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The question refers to pre-covid or when covid conditions get better so concerts are not particularly limited.

I think some pianist(Trifonov, Grosvenor, Debaruge?) play many concerts each year, perhaps over 100. Do you think this is a good idea? What is the maximum number of concerts and recital/concerto programs do you think are ideal? Why do you think some pianists who probably don't need the money or exposure choose to play so many concerts? Do you know of some pianists today who play a lot of concerts at least pre covid?

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Whatever works for them.

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To me, ideal number of concerts depends on: the pianist’s perspective and the ability to stay fresh and focused.

I don’t see how any independent person can define an ‘ideal’ number that is the same for all performers.


"Music, rich, full of feeling, not soulless, is like a crystal on which the sun falls and brings forth from it a whole rainbow" - F. Chopin
"I never dreamt with my own two hands I could touch the sky" - Sappho

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I actually dont even know how many concerts most pianists do play. Is there stats somewhere ?

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Originally Posted by Sidokar
I actually dont even know how many concerts most pianists do play. Is there stats somewhere ?
Top ones 100-120

Those who are more picky or have families and big reputation 50-70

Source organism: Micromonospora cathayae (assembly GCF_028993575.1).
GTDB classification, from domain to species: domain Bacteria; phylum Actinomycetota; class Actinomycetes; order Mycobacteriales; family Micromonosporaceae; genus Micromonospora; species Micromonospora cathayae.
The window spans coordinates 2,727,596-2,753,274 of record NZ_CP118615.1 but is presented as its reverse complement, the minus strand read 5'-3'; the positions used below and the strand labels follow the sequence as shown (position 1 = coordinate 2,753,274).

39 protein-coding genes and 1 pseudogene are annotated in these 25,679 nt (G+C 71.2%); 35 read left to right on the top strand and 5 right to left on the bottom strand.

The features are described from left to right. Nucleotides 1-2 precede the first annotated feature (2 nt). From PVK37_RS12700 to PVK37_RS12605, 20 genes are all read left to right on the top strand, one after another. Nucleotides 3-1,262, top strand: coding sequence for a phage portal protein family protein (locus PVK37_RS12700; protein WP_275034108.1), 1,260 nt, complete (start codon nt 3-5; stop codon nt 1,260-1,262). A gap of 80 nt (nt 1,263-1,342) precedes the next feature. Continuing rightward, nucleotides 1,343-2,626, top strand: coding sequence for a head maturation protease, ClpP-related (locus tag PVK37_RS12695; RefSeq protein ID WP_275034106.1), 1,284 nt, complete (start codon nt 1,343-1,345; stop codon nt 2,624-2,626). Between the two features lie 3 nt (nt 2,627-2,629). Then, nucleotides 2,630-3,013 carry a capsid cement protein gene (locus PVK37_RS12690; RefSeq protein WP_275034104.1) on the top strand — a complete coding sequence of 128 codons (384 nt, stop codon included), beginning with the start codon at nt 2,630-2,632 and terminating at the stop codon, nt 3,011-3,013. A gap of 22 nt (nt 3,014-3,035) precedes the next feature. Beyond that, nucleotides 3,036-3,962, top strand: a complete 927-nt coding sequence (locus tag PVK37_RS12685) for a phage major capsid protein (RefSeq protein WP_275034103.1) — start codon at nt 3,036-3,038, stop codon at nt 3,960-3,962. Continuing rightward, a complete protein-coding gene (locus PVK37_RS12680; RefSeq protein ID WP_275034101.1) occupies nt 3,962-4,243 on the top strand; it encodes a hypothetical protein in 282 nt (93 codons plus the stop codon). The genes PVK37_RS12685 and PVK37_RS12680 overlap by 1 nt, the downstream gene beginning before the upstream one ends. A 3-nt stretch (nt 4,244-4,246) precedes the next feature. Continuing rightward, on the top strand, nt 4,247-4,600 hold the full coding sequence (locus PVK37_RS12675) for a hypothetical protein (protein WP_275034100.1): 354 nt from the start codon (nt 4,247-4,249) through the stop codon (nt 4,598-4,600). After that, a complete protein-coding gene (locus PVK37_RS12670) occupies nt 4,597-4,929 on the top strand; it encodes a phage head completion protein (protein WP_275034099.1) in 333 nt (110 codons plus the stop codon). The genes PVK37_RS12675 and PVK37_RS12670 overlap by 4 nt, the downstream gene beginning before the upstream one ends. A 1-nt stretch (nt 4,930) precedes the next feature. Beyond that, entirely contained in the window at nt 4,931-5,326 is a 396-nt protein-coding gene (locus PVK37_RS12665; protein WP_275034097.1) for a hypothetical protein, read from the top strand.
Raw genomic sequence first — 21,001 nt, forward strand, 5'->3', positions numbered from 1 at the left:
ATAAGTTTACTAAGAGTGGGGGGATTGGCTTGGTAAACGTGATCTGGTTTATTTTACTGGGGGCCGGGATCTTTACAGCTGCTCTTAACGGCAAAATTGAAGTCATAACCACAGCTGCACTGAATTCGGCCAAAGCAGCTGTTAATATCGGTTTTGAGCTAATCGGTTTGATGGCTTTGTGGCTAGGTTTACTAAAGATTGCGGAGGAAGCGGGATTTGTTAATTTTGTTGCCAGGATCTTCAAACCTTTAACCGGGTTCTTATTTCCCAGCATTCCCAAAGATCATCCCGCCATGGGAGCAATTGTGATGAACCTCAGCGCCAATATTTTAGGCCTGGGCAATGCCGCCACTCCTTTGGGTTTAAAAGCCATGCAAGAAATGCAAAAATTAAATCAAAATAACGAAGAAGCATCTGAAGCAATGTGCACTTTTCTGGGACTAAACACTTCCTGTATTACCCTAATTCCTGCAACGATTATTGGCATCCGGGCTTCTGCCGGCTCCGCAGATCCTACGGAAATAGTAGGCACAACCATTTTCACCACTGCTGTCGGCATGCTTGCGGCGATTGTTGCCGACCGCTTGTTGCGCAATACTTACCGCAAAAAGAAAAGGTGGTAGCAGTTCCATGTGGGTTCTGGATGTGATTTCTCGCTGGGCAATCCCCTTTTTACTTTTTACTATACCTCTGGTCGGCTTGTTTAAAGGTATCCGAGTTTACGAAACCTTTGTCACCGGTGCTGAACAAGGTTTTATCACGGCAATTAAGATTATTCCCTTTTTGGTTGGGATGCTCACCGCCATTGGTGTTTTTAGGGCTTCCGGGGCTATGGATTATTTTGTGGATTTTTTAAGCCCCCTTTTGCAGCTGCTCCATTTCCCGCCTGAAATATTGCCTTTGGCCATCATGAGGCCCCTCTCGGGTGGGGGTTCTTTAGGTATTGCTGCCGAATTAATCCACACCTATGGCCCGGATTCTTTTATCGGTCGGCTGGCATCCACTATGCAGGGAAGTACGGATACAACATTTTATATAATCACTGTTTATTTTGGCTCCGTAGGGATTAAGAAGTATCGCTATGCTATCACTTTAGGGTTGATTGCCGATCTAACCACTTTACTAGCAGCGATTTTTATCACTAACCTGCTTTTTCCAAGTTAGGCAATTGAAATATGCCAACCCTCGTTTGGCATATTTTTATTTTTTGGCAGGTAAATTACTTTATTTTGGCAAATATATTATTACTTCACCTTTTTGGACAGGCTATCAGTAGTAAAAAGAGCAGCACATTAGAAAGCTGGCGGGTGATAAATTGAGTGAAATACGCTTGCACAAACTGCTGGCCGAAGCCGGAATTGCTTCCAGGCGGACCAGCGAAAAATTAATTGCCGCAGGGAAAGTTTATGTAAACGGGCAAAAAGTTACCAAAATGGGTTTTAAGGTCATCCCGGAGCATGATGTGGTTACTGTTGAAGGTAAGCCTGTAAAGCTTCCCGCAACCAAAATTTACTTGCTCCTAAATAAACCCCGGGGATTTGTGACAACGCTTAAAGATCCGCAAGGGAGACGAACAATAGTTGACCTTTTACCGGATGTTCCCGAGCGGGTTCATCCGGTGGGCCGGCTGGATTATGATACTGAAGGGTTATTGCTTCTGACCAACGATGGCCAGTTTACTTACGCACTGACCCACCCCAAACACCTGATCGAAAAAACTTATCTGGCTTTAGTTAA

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Even Pros have to practice.
So why not combine the best of two worlds and get paid for keeping the repertoire fresh?
grin

Last edited by brennbaer; 10/28/21 08:55 AM.
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I got the idea for posting this thread after seeing how tired Trifonov looks after some of his concerts. My FB feed shows videos of the end of many of his concerts and he often looks drained. I guess anyone could feel exhausted after playing a demanding concerto or recital program, and I don't know how many concerts he typically plays in a year although my guess the number is very high.

Between the energy required for a concert and all the traveling, why play so many concerts? My guess is he and some similar pianists are already very wealthy and are popular enough so that they don't have to feel they should strike while the iron is hot. OTOH maybe my age makes it impossible for me to understand how much energy some of the younger superstar pianists have.

Last edited by pianoloverus; 10/28/21 10:59 AM.
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Originally Posted by pianoloverus
I got the idea for posting this thread after seeing how tired Trifonov looks after some of his concerts. My FB feed shows videos of the end of many of his concerts and he often looks drained. I guess anyone could feel exhausted after playing a demanding concerto or recital program, and I don't know how many concerts he typically plays in a year although my guess the number is very high.